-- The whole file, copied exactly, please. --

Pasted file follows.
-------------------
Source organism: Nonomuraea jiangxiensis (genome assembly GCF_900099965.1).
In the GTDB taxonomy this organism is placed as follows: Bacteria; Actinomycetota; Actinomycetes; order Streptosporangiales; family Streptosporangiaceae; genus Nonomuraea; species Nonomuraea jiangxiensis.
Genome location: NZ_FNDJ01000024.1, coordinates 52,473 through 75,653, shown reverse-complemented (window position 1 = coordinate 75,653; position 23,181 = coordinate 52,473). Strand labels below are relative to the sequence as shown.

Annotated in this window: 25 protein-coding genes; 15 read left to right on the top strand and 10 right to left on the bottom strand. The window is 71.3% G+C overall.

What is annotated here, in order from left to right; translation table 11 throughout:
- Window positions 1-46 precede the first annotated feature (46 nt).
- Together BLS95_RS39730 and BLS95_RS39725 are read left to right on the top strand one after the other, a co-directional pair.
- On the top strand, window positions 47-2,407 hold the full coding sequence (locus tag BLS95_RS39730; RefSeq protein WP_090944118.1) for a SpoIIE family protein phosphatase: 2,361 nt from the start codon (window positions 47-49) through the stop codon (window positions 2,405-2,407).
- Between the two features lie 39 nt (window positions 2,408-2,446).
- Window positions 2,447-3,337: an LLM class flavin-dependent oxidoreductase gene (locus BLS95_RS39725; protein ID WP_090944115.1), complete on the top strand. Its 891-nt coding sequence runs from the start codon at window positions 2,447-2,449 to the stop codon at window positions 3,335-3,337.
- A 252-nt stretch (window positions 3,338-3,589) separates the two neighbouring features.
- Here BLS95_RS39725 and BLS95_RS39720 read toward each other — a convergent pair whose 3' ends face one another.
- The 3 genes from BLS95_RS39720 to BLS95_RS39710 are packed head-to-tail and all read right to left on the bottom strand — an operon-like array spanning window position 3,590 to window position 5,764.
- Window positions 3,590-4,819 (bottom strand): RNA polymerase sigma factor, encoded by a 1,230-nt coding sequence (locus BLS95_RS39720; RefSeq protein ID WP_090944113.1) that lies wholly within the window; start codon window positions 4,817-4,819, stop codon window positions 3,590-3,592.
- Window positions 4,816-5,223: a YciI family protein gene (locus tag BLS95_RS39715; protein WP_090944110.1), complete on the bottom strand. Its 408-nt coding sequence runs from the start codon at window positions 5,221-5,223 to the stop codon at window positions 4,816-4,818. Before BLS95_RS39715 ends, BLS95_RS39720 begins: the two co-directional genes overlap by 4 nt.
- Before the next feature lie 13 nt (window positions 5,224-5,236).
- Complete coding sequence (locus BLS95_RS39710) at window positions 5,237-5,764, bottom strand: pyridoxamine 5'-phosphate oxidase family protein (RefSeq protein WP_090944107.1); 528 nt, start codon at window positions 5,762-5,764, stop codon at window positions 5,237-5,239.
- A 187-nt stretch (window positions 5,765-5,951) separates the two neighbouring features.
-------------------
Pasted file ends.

Source organism: Nonomuraea jiangxiensis (genome assembly GCF_900099965.1).
In the GTDB taxonomy this organism is placed as follows: Bacteria; Actinomycetota; Actinomycetes; order Streptosporangiales; family Streptosporangiaceae; genus Nonomuraea; species Nonomuraea jiangxiensis.
Genome location: NZ_FNDJ01000024.1, coordinates 52,473 through 75,653, shown reverse-complemented (window position 1 = coordinate 75,653; position 23,181 = coordinate 52,473). Strand labels below are relative to the sequence as shown.

Annotated in this window: 25 protein-coding genes; 15 read left to right on the top strand and 10 right to left on the bottom strand. The window is 71.3% G+C overall.

What is annotated here, in order from left to right; translation table 11 throughout:
- Window positions 1-46 precede the first annotated feature (46 nt).
- Together BLS95_RS39730 and BLS95_RS39725 are read left to right on the top strand one after the other, a co-directional pair.
- On the top strand, window positions 47-2,407 hold the full coding sequence (locus tag BLS95_RS39730; RefSeq protein WP_090944118.1) for a SpoIIE family protein phosphatase: 2,361 nt from the start codon (window positions 47-49) through the stop codon (window positions 2,405-2,407).
- Between the two features lie 39 nt (window positions 2,408-2,446).
- Window positions 2,447-3,337: an LLM class flavin-dependent oxidoreductase gene (locus BLS95_RS39725; protein ID WP_090944115.1), complete on the top strand. Its 891-nt coding sequence runs from the start codon at window positions 2,447-2,449 to the stop codon at window positions 3,335-3,337.
- A 252-nt stretch (window positions 3,338-3,589) separates the two neighbouring features.
- Here BLS95_RS39725 and BLS95_RS39720 read toward each other — a convergent pair whose 3' ends face one another.
- The 3 genes from BLS95_RS39720 to BLS95_RS39710 are packed head-to-tail and all read right to left on the bottom strand — an operon-like array spanning window position 3,590 to window position 5,764.
- Window positions 3,590-4,819 (bottom strand): RNA polymerase sigma factor, encoded by a 1,230-nt coding sequence (locus BLS95_RS39720; RefSeq protein ID WP_090944113.1) that lies wholly within the window; start codon window positions 4,817-4,819, stop codon window positions 3,590-3,592.
- Window positions 4,816-5,223: a YciI family protein gene (locus tag BLS95_RS39715; protein WP_090944110.1), complete on the bottom strand. Its 408-nt coding sequence runs from the start codon at window positions 5,221-5,223 to the stop codon at window positions 4,816-4,818. Before BLS95_RS39715 ends, BLS95_RS39720 begins: the two co-directional genes overlap by 4 nt.
- Before the next feature lie 13 nt (window positions 5,224-5,236).
- Complete coding sequence (locus BLS95_RS39710) at window positions 5,237-5,764, bottom strand: pyridoxamine 5'-phosphate oxidase family protein (RefSeq protein WP_090944107.1); 528 nt, start codon at window positions 5,762-5,764, stop codon at window positions 5,237-5,239.
- A 187-nt stretch (window positions 5,765-5,951) separates the two neighbouring features.